The caution is not only about my sister-in-law’s family. My primary job is as a pilot, which requires travel, and my family hasn’t been isolated, although we have been cautious. We have been attending church in person, occasionally eating out, and been in contact with friends. Given the behavior of Coronavirus, someone in my family could be infected and not know it.
Our decision to skip Thanksgiving was not a result of “living in fear.” My family has been living life all along. We have been attending in-person church services, shopping, and visiting restaurants since Georgia reopened in May. We even went on a Florida vacation last summer.
The decision was about being cautious and protecting others, however. When we go out, we wear masks, sanitize our hands, and try to maintain distance from others. It was also about not undermining the safety measures taken by our parents, who have, out of necessity, been more isolated over the past few months.
COVID-19 is real. I know many people who have had the disease. Several of these people have had serious and prolonged cases. (My friend, Ed Willing, wrote about his experience with COVID here.) I knew two people who have died from Coronavirus.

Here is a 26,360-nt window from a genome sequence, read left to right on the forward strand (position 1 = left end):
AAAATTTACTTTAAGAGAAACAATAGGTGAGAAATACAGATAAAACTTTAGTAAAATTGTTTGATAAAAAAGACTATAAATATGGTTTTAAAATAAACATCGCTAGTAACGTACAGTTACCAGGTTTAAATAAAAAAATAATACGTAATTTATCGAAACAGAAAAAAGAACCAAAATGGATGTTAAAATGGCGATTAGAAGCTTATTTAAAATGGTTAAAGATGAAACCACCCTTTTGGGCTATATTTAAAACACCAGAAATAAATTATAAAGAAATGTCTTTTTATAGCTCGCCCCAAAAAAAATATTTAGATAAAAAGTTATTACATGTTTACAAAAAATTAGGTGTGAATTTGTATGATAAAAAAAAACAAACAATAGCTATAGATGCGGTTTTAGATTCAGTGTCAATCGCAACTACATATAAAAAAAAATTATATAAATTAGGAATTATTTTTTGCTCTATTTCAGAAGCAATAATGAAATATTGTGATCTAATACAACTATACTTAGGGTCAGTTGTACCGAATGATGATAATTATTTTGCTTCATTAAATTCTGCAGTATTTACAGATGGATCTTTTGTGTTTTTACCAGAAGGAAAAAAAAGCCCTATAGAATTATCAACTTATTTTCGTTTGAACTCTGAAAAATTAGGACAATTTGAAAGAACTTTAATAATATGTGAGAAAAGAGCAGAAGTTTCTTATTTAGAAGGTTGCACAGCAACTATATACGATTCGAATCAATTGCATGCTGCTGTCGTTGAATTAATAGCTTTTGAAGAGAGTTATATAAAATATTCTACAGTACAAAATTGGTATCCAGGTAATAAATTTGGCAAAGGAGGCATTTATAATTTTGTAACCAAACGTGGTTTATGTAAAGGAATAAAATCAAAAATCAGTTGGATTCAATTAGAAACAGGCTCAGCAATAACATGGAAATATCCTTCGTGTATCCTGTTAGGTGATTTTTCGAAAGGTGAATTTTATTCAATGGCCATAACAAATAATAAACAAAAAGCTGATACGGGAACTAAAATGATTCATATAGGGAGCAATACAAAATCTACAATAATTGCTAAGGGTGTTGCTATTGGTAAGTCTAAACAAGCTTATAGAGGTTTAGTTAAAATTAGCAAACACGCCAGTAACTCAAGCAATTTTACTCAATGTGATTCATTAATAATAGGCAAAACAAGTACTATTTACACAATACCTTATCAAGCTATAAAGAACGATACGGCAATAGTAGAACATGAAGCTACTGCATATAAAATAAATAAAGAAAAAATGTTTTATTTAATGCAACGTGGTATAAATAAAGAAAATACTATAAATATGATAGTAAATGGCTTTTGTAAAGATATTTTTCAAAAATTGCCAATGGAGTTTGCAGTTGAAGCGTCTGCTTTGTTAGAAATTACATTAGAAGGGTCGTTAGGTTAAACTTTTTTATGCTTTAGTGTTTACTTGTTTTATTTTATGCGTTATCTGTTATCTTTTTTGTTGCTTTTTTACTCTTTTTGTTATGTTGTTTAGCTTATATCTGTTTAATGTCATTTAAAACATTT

In order to protect my family, we reached the decision that it is better to skip this year and resume our Thanksgiving traditions next year after vaccines are available and the disease has run its course. To us, a turkey dinner is not worth risking the lives of our elderly loved ones.
Some people might accuse us of being cowardly or of being insufficiently faithful, but the truth is that I would feel guilty for the rest of my life if my actions resulted in the death of my parents or in-laws (or anyone else for that matter). After the pandemic is over, the chances are excellent that we will get together next Thanksgiving. Once we feel it is safe, we won’t even wait that long.
But many people who celebrate Thanksgiving as usual won’t have that option because they will contract COVID during the holiday and die before next year’s holiday. Given that COVID typically takes about three weeks to kill, many people who are infected over the Thanksgiving holiday won’t live to celebrate Christmas.
Follow David Thornton on Twitter (@captainkudzu) and Facebook